At the end of last year, if you were offered 10-1 odds that Blackberry (NASDAQ: BBRY) would outperform the market, you probably would not have taken them. Many over the past year have through the company was on its way out. It was also just coming off of a terrible earnings report in December. Its business over the past few years is widely viewed as a mess, lacking strategy with much of the Street expecting the firm to die a slow death. The stock surprised, you would have won the bet, Blackberry’s shares are up almost 33% year-to-date versus a NASDAQ that is down 1.2%. It is possible the stock was oversold and the increase is just a temporary bounce. Or the stock could also have outperformed because fundamentals actually improved for the company and the outlooks is undergoing a positive shift.
About one year ago, Blackberry announced the release of the Blackberry 10. Management hoped the new phones and OS would act as a much need game changer and put a stop to quarter-after-quarter of declining market share in smart phones. Apple (NASDAQ: AAPL) and then Google (NASDAQ: GOOG) had consistently outperformed the company and eventually the Windows Mobile OS (NASDAQ: MSFT).
In 2014, Blackberry has a pretty low threshold to beat since the Street expects very little from the company. Its market share of new consumer activations in the US was listed at 0% in a Consumer Intelligence Research Partners (CIRP), with Android at 46%, Apple’s iOS at 48% and Windows at 3%. Going forward, anything is better than 0 and leaves room for a surprise. The Street expects little in this area.
Ability to Run Android Potential Catalyst to Surprise on Consumer Side
Blackberry updated its OS last week to BB10.2.1 which includes the ability to run Android apps. The company did not actively promote the new feature, but it could substantially improve the marketability of its devices to consumers. The lack of apps problem for Blackberry could cease to be an issue. However, BB10 devices will not run download apps through Google Play, but will have to use third party sites. But, now that Google is only in software business following the divestiture of its Motorola handset business, this could change and further improve Blackberry’s offering.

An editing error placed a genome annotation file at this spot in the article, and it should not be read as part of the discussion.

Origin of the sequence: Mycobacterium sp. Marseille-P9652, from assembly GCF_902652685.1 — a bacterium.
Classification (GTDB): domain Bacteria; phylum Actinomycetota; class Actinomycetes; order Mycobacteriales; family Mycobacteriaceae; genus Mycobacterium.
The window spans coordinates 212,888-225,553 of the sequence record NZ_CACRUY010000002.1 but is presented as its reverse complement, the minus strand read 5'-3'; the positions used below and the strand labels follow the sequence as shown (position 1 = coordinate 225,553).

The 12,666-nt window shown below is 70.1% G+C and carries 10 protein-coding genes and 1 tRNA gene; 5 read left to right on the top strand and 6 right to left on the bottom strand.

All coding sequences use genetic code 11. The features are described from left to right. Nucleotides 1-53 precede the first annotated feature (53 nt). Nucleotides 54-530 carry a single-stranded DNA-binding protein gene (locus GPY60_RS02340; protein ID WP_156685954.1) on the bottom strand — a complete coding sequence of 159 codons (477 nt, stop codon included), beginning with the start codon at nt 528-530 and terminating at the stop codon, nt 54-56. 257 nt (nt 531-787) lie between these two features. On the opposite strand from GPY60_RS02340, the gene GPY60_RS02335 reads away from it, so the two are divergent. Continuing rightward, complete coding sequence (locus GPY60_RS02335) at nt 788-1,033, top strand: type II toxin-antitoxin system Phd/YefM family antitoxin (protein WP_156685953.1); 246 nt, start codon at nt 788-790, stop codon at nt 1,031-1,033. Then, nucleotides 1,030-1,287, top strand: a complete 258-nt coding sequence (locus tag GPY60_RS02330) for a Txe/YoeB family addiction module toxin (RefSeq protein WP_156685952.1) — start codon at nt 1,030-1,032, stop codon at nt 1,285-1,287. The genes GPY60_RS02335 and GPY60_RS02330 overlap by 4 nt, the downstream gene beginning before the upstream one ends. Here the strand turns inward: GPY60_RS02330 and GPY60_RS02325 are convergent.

Foxconn Partnership, Focus on Developing Markets
Blackberry entered into a partnership with Foxconn that will allow the company to offer more devices at lower price points. The first phone rumored for release under the partnership, codenamed Jakarta, will debut at Mobile World Congress in February, held in Spain. The belief is that the devise is relatively low end and is made for sale in the Indonesian market, a market Blackberry has a significant market share in. If the launch goes well, the Jakarta device could make its way to South Africa or other developing countries. The device is expected to command a small premium versus Chinese branded devices and have a price point under $150.
Renewed Emphasis on Enterprise
In addition, its secure connections for business use and standard keyboard offerings are unique in the market place. The company continues to market its enterprise services to large companies, government organizations and the military, where its more secure environment is appealing. It has over 80,000 enterprise customers globally. Firms and organization with the highest security needs use Blackberry for their mobile infrastructure. The US DoD networks use Blackberry and all seven of the G7 nations also are listed as customers.
The emphasis on enterprise focuses on a part of the market where it has the edge and the competition is significantly lower. Apple, Google, Windows and the Chinese mobile phone makers are all built around the consumer. With security needs increasing, Blackberry can cement itself in this part of the market. This part of the business could become attractive to those mobile players or even to a firm like Cisco (NASDAQ: CSCO) or another network infrastructure company.
Blackberry’s immediate challenge is still to stop the bleeding of cash and return to positive earnings territory. Recent strategic decisions may have started the company down this path. First, it cut people, also solved some inventory issues, and entered into an agreement with Foxconn in order to help on the cost side. Second, it has put more emphasis on the enterprise part of the market where it is a market leader and is in an advantageous position. Third, it is continuing to grow retail, but more so in developing markets it has a position in through the introduction of low cost devices. It does not need to win in the very competitive consumer market in the US. While the updated OS that includes the ability to use Android apps could help in this area, it represents all upside to muted expectations from the Street. There is little downside to the shares from this part of the business and some upside for a change.
What are your thoughts on the future of Blackberry?